RFID vs NFC: Difference between RFID and NFC Explained

RFID card and fobs—one of which shows the chip and antenna inside
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What is RFID?

Today’s radio-frequency identification (RFID) generally takes the form of an RFID tag and a reader. We can trace back the roots of RFID technology to at least the 1940s, when listening devices and transponders identified friendly and opposing aircraft in combat situations. The first patent associated with the abbreviation “RFID,” however, was issued to Charles Walton in 1983. Since then, we have seen these tags form the basis of many different devices, such as:

-Theft-deterrent devices, which use tags attached to clothing and other items

-Access control devices via cards or key fobs

-Inventory management systems to track item locations

NFC, or near-field communication, is a modern subset of RFID. You’ll often see NFC at work in smartphones for identification and payment capabilities. In NFC format, devices can both send and receive messages, making them more capable (at short ranges) than RFID at large.

Examples of RFID

RFID tags take two main forms, passive and active tags.

Active RFID tags: These tags contain a power source on the tag itself and transmit a signal to a passive reader. This setup allows for transmission ranges that can exceed 100 meters depending on the implementation, making them much more powerful than tags in most access card readers.

Another class of tag, the battery-assisted passive (BAP), contains a power source that allows it to send out a signal when an RFID reader is present. Several different frequency ranges are used to establish RFID communications, including the 120-150 kHz range for animal identification, 13.56 MHz for smart card usage, and other frequency bands up to the GHz range.

NFC tags operate in the 13.56 Mhz range and can transmit data such as credit card account numbers, ID codes, and other information. You may also see NFC functionality incorporated into smartphones, which can act as both the transmitter or receiver. With NFC tags, phones with Apple Pay or similar programs can emulate credit cards as well as offer “tap to transfer” services. This type of data transfer service establishes a connection between two phones, then uses Bluetooth or Wi-Fi to transmit the data.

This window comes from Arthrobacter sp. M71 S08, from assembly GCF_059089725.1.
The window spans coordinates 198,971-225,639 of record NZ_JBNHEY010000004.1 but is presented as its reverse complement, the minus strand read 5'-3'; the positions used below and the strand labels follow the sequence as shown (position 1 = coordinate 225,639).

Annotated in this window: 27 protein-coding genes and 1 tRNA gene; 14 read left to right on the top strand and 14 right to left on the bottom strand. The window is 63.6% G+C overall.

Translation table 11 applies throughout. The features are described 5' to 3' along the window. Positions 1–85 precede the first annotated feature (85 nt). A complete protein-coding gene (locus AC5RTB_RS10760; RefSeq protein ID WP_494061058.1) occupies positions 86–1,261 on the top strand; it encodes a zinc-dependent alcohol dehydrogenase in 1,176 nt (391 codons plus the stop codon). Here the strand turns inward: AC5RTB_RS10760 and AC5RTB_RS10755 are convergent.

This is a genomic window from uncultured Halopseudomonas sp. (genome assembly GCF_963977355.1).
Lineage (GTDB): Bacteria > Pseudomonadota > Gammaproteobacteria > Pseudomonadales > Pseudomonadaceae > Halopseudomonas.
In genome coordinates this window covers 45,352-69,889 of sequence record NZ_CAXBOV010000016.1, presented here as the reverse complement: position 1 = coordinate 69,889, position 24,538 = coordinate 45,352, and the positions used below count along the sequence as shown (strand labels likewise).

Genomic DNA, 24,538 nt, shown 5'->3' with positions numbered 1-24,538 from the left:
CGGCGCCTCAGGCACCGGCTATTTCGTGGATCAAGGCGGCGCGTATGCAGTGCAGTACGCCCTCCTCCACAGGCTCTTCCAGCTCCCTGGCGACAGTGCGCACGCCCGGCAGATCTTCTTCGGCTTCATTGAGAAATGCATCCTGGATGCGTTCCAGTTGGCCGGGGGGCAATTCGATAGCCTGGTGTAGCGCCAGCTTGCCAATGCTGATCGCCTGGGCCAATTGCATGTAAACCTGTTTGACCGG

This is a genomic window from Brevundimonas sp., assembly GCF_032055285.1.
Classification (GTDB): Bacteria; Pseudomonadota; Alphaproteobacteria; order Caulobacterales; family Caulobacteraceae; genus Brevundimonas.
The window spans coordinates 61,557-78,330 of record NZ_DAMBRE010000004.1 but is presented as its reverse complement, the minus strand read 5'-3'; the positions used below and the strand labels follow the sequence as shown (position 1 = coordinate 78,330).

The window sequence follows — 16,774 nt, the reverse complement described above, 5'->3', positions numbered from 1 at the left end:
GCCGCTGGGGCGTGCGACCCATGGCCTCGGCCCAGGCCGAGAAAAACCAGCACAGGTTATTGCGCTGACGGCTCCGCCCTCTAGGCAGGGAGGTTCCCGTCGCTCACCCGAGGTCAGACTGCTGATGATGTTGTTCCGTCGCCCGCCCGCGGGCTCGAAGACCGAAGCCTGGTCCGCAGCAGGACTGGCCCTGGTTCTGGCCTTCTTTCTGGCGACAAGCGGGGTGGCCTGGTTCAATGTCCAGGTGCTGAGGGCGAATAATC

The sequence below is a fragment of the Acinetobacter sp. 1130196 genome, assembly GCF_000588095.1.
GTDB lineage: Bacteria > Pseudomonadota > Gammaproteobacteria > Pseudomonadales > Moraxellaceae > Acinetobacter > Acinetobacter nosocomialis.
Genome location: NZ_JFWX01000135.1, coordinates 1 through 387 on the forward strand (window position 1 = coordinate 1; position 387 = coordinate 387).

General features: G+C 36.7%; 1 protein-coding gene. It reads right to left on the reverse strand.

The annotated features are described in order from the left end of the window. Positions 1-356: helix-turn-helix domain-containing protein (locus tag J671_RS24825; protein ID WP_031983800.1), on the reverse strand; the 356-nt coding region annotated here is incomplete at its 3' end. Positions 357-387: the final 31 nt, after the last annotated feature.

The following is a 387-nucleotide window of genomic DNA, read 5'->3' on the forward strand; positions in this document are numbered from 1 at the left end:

Passive RFID tags: These tags receive power from an active transmitter then send a signal back using a small portion of this energy. Due to their passive design, the power from the reader must be several orders of magnitude higher than the signal the RFID tag transmits, and the transmission range is normally limited to a few centimeters. Passive tags are commonly used in access cards or to track goods, making them the setup that comes to mind when most people hear the term RFID. You can even implant passive tags into or attach them to animals to help return lost pets or manage livestock.

Arduino RFID Reader Setup

Caption: Arduino RFID-RC522 setup

If you’d like to dig deeper and experiment with RFID, you’ll only need a few supplies:

-Arduino board

-RFID-RC522 sensor module

-The corresponding card or key fob

These devices are set up to read and write in the 13.56 MHz range, and there is a handy Arduino library available to get things started called “MFRC522.”

Once you collect these materials, follow these steps:

1. Search for and install the library in the Arduino IDE.

2. Open the “DumpInfo” example sketch. This sketch notes the typical wiring layout for several types of Arduino boards in the comments, though you’ll also need to supply 3.3 V and ground.

3. Load the sketch into your Arduino, then open the serial port to 9600 baud and place your card or tag on top of the reader.

If everything is in order, the device will produce a series of 16 hexadecimal numbers, followed by three sets of 16 hexadecimal numbers that all read 0, then repeat the sequence over and over. This eventually ends, and the last line will be different than the others. This final line signifies the card’s unique identifier (UID) with the first four bits in the last series— block 0. You can also find the UID listed at the beginning of this serial output, matching this block 0 info.